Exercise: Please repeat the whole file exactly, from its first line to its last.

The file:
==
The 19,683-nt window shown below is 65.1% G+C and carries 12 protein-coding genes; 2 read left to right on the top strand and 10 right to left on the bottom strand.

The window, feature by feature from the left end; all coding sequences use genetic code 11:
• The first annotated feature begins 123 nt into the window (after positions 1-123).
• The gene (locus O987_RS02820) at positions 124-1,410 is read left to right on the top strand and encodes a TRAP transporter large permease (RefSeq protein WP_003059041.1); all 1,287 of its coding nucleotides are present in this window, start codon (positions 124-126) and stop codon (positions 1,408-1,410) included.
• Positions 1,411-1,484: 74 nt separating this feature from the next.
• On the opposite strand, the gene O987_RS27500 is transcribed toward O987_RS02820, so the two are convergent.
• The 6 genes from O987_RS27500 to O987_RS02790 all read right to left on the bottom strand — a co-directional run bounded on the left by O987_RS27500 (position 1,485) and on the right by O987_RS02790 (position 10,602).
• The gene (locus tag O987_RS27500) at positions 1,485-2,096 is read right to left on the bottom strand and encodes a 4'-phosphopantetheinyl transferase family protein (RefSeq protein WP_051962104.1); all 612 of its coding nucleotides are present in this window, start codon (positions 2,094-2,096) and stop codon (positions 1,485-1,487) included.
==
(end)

The 19,683-nt window shown below is 65.1% G+C and carries 12 protein-coding genes; 2 read left to right on the top strand and 10 right to left on the bottom strand.

The window, feature by feature from the left end; all coding sequences use genetic code 11:
• The first annotated feature begins 123 nt into the window (after positions 1-123).
• The gene (locus O987_RS02820) at positions 124-1,410 is read left to right on the top strand and encodes a TRAP transporter large permease (RefSeq protein WP_003059041.1); all 1,287 of its coding nucleotides are present in this window, start codon (positions 124-126) and stop codon (positions 1,408-1,410) included.
• Positions 1,411-1,484: 74 nt separating this feature from the next.
• On the opposite strand, the gene O987_RS27500 is transcribed toward O987_RS02820, so the two are convergent.
• The 6 genes from O987_RS27500 to O987_RS02790 all read right to left on the bottom strand — a co-directional run bounded on the left by O987_RS27500 (position 1,485) and on the right by O987_RS02790 (position 10,602).
• The gene (locus tag O987_RS27500) at positions 1,485-2,096 is read right to left on the bottom strand and encodes a 4'-phosphopantetheinyl transferase family protein (RefSeq protein WP_051962104.1); all 612 of its coding nucleotides are present in this window, start codon (positions 2,094-2,096) and stop codon (positions 1,485-1,487) included.